The combination of calcium, vitamin D, and thiazide diuretics could potentially lead to excessive calcium levels in the body. ^ If you are taking thiazide diuretics, you should consult with a physician about the right doses of vitamin D and calcium for you.
#Interactions You Should Know About
- You may need extra vitamin D if you are taking antiseizure drugs, such as:
- Primidone (Mysoline)
- Valproic acid (Depakene)
- Phenytoin (Dilantin)
- Cimetidine (Tagamet)
- Isoniazid (INH)
- If you are taking calcium-channel blockers , do not take high-dose vitamin D (with calcium) except under physician supervision.
- If you are taking thiazide diuretics , do not take calcium and vitamin D supplements unless under a doctor's supervision.
- Cappuccio FP, Elliott P, Allender PS, et al. Epidemiologic association between dietary calcium intake and blood pressure: a meta-analysis of published data. Am J Epidemiol. 1995;142:935-945.
- Van Leer EM, Seidell JC, Kromhout D. Dietary calcium, potassium, magnesium and blood pressure in the Netherlands. Int J Epidemiol. 1995;24:1117-1123.
- Institute of Medicine. Report Brief: Dietary Reference Intakes for Calcium and Vitamin D. Released November 30, 2010. Accessed at the IOM Web site: http://www.iom.edu/Reports/2010/Dietary-Reference-Intakes-for-Calcium-and-Vitamin-D/Report-Brief.aspx?page=1
- Fuller KE, Casparian JM. Vitamin D: balancing cutaneous and systematic considerations. South Med J. 2001;94:58-64.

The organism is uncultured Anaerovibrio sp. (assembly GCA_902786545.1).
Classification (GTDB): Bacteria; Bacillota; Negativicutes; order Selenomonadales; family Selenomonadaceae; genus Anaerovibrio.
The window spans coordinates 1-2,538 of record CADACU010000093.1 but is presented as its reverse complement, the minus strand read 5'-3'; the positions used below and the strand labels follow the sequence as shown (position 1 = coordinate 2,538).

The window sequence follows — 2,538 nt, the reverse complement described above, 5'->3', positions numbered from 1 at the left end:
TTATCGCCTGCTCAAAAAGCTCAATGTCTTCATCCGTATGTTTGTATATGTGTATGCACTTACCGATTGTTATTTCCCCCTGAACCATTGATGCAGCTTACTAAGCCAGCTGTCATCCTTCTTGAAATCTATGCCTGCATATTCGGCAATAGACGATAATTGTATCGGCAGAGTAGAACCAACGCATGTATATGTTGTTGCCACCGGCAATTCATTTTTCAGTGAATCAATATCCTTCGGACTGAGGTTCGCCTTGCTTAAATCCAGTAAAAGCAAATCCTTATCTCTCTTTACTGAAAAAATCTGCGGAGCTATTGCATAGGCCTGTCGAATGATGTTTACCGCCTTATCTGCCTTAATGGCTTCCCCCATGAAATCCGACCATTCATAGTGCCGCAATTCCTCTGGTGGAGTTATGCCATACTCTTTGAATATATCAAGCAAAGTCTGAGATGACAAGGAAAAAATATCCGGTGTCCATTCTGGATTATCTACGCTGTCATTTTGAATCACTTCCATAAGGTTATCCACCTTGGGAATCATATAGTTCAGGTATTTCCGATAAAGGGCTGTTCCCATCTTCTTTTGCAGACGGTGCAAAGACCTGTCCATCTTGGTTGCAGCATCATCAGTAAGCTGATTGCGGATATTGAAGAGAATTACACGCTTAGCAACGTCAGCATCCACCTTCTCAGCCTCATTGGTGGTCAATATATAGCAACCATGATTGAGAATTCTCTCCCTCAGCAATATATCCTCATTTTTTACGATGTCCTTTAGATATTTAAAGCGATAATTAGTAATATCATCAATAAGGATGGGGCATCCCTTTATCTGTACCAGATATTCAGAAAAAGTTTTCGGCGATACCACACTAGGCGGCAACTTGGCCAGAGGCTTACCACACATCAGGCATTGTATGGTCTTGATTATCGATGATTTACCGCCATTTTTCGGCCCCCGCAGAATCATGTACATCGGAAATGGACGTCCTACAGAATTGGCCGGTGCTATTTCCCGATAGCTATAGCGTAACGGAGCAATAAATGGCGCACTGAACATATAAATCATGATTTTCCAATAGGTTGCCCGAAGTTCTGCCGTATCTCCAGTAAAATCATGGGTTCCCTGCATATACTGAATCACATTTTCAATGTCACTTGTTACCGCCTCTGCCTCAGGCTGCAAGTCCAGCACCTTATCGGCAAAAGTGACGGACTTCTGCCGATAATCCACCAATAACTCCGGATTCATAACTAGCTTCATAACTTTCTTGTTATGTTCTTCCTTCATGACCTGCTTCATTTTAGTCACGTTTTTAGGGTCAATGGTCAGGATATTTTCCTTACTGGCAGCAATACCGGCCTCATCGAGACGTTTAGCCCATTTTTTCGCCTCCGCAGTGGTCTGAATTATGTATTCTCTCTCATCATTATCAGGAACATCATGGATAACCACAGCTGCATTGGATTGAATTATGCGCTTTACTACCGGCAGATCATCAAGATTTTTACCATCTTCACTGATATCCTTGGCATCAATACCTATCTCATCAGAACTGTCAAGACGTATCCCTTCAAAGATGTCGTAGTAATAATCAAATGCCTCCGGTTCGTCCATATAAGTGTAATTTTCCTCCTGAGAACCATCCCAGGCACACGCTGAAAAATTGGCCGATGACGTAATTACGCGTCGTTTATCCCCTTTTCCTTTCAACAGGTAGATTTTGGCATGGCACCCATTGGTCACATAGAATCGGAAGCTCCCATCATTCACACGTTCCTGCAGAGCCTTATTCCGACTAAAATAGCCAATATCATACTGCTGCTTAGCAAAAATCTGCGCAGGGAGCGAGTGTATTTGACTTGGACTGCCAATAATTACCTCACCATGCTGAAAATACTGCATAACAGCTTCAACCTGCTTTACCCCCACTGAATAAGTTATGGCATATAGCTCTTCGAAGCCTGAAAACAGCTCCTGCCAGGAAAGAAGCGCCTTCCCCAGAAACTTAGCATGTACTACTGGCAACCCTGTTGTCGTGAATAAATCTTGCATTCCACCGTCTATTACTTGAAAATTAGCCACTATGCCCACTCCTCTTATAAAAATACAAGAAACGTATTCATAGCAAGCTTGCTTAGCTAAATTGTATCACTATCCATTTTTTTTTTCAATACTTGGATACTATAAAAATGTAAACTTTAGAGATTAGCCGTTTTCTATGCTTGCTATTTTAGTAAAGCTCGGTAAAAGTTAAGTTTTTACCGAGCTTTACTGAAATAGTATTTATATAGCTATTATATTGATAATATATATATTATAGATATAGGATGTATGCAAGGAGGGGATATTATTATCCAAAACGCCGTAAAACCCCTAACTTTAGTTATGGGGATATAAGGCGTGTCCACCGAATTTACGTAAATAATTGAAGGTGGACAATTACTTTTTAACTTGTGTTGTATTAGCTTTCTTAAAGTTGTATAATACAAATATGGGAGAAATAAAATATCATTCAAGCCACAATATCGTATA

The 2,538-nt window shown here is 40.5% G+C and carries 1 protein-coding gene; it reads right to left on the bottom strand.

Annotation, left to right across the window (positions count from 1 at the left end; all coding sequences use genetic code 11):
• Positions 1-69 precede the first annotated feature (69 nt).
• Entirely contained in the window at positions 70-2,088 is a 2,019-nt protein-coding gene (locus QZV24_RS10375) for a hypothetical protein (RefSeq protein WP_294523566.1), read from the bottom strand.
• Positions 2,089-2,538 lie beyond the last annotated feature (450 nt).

- Rostand SG. Ultraviolet light may contribute to geographic and racial blood pressure differences. Hypertension. 1997;30(2 pt 1):150-156.
- Krause R, Buhring M, Hopfenmuller W, et al. Ultraviolet B and blood pressure [letter]. Lancet. 1998;352:709-710.
- Scragg R. Sunlight, vitamin D, and cardiovascular disease. In: Crass MF II, Avioli LV, eds. Calcium Regulating Hormones and Cardiovascular Function. Boca Raton, FL: CRC Press; 1995:213-237.
- O'Connell TD, Simpson RU. 1,25-dihydroxyvitamin D3 and cardiac muscle structure and function. In: Crass MF II, Avioli LV, eds. Calcium-Regulating Hormones and Cardiovascular Function. Boca Raton, FL: CRC Press; 1995:191-211.
- Porsti I, Makynen H. Dietary calcium intake: effects on central blood pressure control. Semin Nephrol. 1995;15:550-563.
- Margolis KL, Ray RM, Van Horn L, et al. Effect of calcium and vitamin D supplementation on blood pressure: the Women's Health Initiative Randomized Trial. Hypertension. 2008;52:847-855.